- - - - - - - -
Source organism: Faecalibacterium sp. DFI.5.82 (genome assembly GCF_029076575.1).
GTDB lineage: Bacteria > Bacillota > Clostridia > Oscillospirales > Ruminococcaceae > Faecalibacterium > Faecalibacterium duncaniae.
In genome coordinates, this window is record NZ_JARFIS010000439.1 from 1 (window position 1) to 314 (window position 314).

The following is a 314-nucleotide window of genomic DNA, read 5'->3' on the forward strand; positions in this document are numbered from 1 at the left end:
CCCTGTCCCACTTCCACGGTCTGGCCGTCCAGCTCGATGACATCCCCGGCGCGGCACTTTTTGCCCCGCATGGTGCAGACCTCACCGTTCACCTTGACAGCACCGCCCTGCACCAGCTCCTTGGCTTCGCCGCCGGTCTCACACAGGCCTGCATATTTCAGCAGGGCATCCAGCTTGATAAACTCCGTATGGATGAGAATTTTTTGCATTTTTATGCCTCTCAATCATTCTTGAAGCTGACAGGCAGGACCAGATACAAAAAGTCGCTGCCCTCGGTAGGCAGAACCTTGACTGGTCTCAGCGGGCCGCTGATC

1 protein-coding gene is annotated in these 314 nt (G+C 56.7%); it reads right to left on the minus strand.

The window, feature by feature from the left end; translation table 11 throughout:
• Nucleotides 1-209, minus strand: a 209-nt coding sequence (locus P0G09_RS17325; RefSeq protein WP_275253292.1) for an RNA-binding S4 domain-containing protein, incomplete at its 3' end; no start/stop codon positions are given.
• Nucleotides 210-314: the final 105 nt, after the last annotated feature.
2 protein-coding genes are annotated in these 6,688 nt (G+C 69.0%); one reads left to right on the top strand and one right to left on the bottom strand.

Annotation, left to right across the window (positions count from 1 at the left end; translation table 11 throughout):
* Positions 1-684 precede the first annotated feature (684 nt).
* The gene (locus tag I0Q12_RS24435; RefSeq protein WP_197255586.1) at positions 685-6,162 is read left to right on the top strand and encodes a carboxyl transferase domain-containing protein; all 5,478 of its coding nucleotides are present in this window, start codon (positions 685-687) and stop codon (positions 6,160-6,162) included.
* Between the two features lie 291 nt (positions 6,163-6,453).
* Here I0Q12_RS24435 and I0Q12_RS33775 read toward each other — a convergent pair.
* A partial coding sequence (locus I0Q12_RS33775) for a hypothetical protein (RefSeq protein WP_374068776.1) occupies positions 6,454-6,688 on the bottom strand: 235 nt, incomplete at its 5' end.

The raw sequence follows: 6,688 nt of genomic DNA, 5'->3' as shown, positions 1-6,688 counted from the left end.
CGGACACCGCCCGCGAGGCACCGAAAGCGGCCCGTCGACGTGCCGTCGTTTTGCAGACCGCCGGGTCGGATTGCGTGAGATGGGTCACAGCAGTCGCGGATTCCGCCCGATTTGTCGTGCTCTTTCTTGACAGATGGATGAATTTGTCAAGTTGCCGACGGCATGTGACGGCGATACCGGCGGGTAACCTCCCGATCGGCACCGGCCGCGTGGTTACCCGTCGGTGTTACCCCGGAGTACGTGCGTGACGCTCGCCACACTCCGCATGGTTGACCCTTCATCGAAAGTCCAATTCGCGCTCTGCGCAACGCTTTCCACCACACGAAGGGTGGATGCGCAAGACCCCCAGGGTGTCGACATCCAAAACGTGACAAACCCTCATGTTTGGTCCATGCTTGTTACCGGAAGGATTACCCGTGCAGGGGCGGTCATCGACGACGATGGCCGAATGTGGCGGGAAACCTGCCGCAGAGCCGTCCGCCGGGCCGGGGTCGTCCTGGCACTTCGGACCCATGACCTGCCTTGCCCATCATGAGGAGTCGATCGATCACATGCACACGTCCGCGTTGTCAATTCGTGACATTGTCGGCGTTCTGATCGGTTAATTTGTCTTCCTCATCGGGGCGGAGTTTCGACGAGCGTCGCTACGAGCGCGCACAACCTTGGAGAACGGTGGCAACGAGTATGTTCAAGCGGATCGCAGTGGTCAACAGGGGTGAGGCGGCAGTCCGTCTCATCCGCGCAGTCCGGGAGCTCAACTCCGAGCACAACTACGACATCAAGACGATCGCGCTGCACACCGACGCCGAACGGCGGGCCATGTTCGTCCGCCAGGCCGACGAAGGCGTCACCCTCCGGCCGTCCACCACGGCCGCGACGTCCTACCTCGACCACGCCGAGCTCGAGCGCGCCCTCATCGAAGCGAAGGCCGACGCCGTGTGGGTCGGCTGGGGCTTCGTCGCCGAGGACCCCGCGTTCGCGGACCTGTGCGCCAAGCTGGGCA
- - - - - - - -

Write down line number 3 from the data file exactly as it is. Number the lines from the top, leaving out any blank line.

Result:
In genome coordinates, this window is record NZ_JARFIS010000439.1 from 1 (window position 1) to 314 (window position 314).